Multiple choice answer:
A. I rode a time trial for the first time in seven weeks and strained something.
B. I had my ass handed to me by Brady Murphy.
C. My other teammate beat me by one measly second.
D. The course's pavement is bisected by a multitude of taint-crushing expansion cracks.
E. I forgot my chamois creme.
F. All of the above.
|photo by David Allen Seevers|
Now Redemske's doing the same thing on his blog--he's using my grimace-snarl to accentuate his own sang-froid. It's true--I DO look like a serial killer at the start of this 24-mile state ITT championship.
By the finish, I'd calmed down a bit:
Okay.....not so much with me and the calming down.
Good things happened on Saturday: the rain stopped by race time. I got a good warm-up. The starter and "crowd" laughed at my joke: "Murphy-Feagan-O'Brien-O'Donell? It's the Irish Mob potion of the race!" I started slow and didn't blow up in the first two miles. I went a minute faster than last year in slightly harder conditions. My back never hurt. I managed a bit of self-deprecating wise-assness at the turnaround that made those volunteers laugh. I retained my mental focus throughout the race. I was the second-fastest Cat 3 in my age group. Brady and Leah won state championships. My teammates and I shared a good lunch afterward. Ryan Feagan rode the TT Eddy Merckx-style and learned that he prefers mountain biking.
Bad things also happened: I went too easy on the return and couldn't sustain a steady pace.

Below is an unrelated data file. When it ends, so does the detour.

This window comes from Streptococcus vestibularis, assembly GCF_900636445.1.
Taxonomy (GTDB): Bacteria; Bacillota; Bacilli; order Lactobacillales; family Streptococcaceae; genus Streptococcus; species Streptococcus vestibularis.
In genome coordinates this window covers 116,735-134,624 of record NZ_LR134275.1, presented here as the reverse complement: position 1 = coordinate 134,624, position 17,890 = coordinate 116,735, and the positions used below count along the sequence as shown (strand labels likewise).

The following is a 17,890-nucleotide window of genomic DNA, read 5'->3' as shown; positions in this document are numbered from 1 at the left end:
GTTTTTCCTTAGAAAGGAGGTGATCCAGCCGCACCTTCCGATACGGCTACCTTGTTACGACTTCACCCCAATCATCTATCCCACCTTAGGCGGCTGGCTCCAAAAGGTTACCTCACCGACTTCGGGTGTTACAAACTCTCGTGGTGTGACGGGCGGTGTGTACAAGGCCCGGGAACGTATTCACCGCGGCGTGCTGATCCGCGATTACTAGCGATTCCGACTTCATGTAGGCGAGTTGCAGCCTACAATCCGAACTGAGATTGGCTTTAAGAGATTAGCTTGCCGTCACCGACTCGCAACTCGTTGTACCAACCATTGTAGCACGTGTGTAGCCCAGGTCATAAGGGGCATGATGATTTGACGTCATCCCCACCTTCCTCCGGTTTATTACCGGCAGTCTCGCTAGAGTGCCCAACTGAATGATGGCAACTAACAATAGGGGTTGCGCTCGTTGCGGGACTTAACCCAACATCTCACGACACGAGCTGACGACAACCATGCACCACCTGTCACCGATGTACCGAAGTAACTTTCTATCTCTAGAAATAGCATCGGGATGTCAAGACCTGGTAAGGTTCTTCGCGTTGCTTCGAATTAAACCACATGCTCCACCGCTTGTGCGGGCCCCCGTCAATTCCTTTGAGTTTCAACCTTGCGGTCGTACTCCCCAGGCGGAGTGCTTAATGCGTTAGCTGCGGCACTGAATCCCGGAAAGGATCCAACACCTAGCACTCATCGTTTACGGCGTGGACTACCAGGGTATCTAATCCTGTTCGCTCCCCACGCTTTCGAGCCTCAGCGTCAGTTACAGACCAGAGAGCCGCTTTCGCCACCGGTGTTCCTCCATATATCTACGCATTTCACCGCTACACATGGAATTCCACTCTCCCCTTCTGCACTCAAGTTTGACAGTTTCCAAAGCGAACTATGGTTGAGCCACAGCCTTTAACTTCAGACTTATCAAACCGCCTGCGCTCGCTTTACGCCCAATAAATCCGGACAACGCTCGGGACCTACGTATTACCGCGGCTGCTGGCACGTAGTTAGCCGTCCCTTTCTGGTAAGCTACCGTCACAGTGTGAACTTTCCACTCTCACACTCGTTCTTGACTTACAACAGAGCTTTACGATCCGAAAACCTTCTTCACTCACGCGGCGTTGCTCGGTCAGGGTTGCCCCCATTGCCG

I was hoping for a big-gear tailwind on the way back, so on the way out, I deliberately spun a higher-than normal cadence to save my legs. But my legs felt great at the finish, so I probably saved a bit too much.
On the other hand, my breathing and heart rate were all over the place. I can usually sustain a just-below-threshold rhythm when I race a time trial, but this weekend I either went too easy or blew up straight into the red. I had to choose either Zone 3 or Zone 5c--there was no middle ground. Every time I tried to go just a little faster, I'd feel myself starting to pop. And muscling over the hills in gearing that I can normally handle left me wheezing by the time I reached the crest of the rise.
The entire race felt either either way too easy or way too hard, which is the result of the way I've been riding. I've spent plenty of time on my long endurance and not nearly enough time working on my LT and VO2 max. I've done lots of volume (not by MOD standards, but still) and not enough intensity.
Last year was my first without Judd van Sickle and the UC Davis sports medicine people. I hurt my back really badly in November and never felt right until May, so I was willing to admit my mediocrity and just have as much fun as I could. I won a race and finished the season feeling like I'd done my best in difficult circumstances.
This year, I started training with a powermeter. I managed to ride throughout most of the late winter and early spring. But I haven't followed the sort of structured training plan that Judd used to write for me. I can do three hours of easy riding without dying, and I can hit the gas pretty hard early in a race to help some teammates. But I can't complete 60 minutes of intense crit racing without blowing up at least once. And I still can't climb.
I also don't race with the powermeter--my deep-dish carbon wheels and my Zipp disc are just sooo much faster. But I'm missing out on some good data. It's a dilemma.
Here's what this TT taught me: I need to add some critical power intervals and work on some over-under intervals to help me recover faster from intense surges. I've got three weeks until Omaha cycling weekend. In the meantime, I'll race a crit in Lawrence, Kansas and travel to a crit / road race weekend in Clear Lake, Iowa. Those efforts should help me gain some top-end fitness.
And I'll work on my pain face.